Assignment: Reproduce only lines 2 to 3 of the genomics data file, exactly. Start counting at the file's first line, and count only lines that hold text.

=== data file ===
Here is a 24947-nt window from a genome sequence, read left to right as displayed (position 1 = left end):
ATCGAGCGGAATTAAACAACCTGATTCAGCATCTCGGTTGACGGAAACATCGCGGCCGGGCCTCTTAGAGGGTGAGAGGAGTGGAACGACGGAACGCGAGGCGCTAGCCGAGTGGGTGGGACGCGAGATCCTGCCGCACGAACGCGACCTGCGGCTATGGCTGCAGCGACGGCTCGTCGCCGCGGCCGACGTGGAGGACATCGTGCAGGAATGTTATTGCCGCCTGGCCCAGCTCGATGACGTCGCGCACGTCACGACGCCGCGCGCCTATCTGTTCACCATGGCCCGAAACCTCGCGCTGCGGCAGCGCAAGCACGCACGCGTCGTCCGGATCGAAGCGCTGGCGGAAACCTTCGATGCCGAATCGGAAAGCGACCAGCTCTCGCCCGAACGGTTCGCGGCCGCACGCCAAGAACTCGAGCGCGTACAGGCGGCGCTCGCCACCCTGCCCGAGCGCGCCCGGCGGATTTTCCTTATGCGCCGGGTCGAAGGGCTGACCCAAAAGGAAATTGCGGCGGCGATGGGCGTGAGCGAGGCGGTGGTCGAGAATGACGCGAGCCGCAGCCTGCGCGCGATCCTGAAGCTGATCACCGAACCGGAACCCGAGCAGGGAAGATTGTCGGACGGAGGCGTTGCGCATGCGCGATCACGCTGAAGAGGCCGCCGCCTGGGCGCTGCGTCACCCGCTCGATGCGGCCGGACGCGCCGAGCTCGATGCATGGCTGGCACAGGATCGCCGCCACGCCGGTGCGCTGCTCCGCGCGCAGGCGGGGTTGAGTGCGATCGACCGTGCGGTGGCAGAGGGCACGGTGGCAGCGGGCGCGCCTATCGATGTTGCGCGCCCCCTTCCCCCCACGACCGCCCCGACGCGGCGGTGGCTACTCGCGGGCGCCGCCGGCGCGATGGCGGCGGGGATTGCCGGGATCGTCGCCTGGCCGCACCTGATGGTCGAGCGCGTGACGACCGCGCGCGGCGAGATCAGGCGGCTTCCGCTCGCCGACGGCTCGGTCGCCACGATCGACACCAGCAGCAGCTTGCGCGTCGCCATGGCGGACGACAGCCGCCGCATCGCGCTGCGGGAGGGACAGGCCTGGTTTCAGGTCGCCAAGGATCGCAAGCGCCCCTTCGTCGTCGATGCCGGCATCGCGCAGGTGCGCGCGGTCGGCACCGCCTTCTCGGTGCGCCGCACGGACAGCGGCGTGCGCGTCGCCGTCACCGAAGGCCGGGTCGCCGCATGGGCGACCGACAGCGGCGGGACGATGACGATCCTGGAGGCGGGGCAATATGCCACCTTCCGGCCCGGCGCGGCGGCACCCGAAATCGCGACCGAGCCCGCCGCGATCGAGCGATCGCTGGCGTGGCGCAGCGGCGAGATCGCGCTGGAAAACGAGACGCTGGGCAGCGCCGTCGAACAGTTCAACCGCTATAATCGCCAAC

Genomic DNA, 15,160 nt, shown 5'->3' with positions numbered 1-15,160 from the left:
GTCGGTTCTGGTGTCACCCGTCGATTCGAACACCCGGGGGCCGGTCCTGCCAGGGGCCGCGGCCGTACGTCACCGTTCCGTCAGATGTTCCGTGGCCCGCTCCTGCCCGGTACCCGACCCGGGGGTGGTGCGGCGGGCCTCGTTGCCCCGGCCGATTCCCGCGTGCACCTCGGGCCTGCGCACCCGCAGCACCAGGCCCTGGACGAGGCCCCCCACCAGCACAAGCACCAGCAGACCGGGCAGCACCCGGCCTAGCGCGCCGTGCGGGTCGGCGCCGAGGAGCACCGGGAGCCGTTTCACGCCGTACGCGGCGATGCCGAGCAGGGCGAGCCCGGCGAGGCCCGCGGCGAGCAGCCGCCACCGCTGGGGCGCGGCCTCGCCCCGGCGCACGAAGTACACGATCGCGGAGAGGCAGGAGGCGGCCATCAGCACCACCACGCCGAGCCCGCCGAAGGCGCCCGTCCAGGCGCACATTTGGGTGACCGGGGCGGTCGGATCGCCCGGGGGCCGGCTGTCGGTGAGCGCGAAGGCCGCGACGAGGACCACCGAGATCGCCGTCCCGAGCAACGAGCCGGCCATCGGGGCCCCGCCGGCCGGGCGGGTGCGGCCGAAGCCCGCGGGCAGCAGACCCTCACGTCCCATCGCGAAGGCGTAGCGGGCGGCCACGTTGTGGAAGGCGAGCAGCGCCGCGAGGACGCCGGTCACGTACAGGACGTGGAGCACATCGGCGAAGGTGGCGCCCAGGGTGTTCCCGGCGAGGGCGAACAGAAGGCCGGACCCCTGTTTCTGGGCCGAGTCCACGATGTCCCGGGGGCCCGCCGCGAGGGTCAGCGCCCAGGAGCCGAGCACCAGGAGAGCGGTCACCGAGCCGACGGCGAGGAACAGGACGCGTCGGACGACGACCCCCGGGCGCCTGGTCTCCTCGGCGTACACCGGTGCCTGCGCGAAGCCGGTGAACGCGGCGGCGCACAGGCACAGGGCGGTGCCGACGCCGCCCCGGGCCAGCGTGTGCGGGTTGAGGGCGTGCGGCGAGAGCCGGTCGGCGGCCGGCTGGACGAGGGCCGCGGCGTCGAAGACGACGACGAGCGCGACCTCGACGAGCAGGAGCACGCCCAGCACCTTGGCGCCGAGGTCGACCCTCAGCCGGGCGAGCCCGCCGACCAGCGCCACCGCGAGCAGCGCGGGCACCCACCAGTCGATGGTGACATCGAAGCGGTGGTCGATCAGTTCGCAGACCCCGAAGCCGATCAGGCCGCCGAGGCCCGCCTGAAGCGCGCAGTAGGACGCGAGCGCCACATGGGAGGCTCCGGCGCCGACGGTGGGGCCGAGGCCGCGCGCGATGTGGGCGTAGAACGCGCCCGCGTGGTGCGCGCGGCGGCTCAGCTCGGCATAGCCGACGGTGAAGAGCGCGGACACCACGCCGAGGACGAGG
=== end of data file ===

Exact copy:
ATCGAGCGGAATTAAACAACCTGATTCAGCATCTCGGTTGACGGAAACATCGCGGCCGGGCCTCTTAGAGGGTGAGAGGAGTGGAACGACGGAACGCGAGGCGCTAGCCGAGTGGGTGGGACGCGAGATCCTGCCGCACGAACGCGACCTGCGGCTATGGCTGCAGCGACGGCTCGTCGCCGCGGCCGACGTGGAGGACATCGTGCAGGAATGTTATTGCCGCCTGGCCCAGCTCGATGACGTCGCGCACGTCACGACGCCGCGCGCCTATCTGTTCACCATGGCCCGAAACCTCGCGCTGCGGCAGCGCAAGCACGCACGCGTCGTCCGGATCGAAGCGCTGGCGGAAACCTTCGATGCCGAATCGGAAAGCGACCAGCTCTCGCCCGAACGGTTCGCGGCCGCACGCCAAGAACTCGAGCGCGTACAGGCGGCGCTCGCCACCCTGCCCGAGCGCGCCCGGCGGATTTTCCTTATGCGCCGGGTCGAAGGGCTGACCCAAAAGGAAATTGCGGCGGCGATGGGCGTGAGCGAGGCGGTGGTCGAGAATGACGCGAGCCGCAGCCTGCGCGCGATCCTGAAGCTGATCACCGAACCGGAACCCGAGCAGGGAAGATTGTCGGACGGAGGCGTTGCGCATGCGCGATCACGCTGAAGAGGCCGCCGCCTGGGCGCTGCGTCACCCGCTCGATGCGGCCGGACGCGCCGAGCTCGATGCATGGCTGGCACAGGATCGCCGCCACGCCGGTGCGCTGCTCCGCGCGCAGGCGGGGTTGAGTGCGATCGACCGTGCGGTGGCAGAGGGCACGGTGGCAGCGGGCGCGCCTATCGATGTTGCGCGCCCCCTTCCCCCCACGACCGCCCCGACGCGGCGGTGGCTACTCGCGGGCGCCGCCGGCGCGATGGCGGCGGGGATTGCCGGGATCGTCGCCTGGCCGCACCTGATGGTCGAGCGCGTGACGACCGCGCGCGGCGAGATCAGGCGGCTTCCGCTCGCCGACGGCTCGGTCGCCACGATCGACACCAGCAGCAGCTTGCGCGTCGCCATGGCGGACGACAGCCGCCGCATCGCGCTGCGGGAGGGACAGGCCTGGTTTCAGGTCGCCAAGGATCGCAAGCGCCCCTTCGTCGTCGATGCCGGCATCGCGCAGGTGCGCGCGGTCGGCACCGCCTTCTCGGTGCGCCGCACGGACAGCGGCGTGCGCGTCGCCGTCACCGAAGGCCGGGTCGCCGCATGGGCGACCGACAGCGGCGGGACGATGACGATCCTGGAGGCGGGGCAATATGCCACCTTCCGGCCCGGCGCGGCGGCACCCGAAATCGCGACCGAGCCCGCCGCGATCGAGCGATCGCTGGCGTGGCGCAGCGGCGAGATCGCGCTGGAAAACGAGACGCTGGGCAGCGCCGTCGAACAGTTCAACCGCTATAATCGCCAAC

Genomic DNA, 15,160 nt, shown 5'->3' with positions numbered 1-15,160 from the left: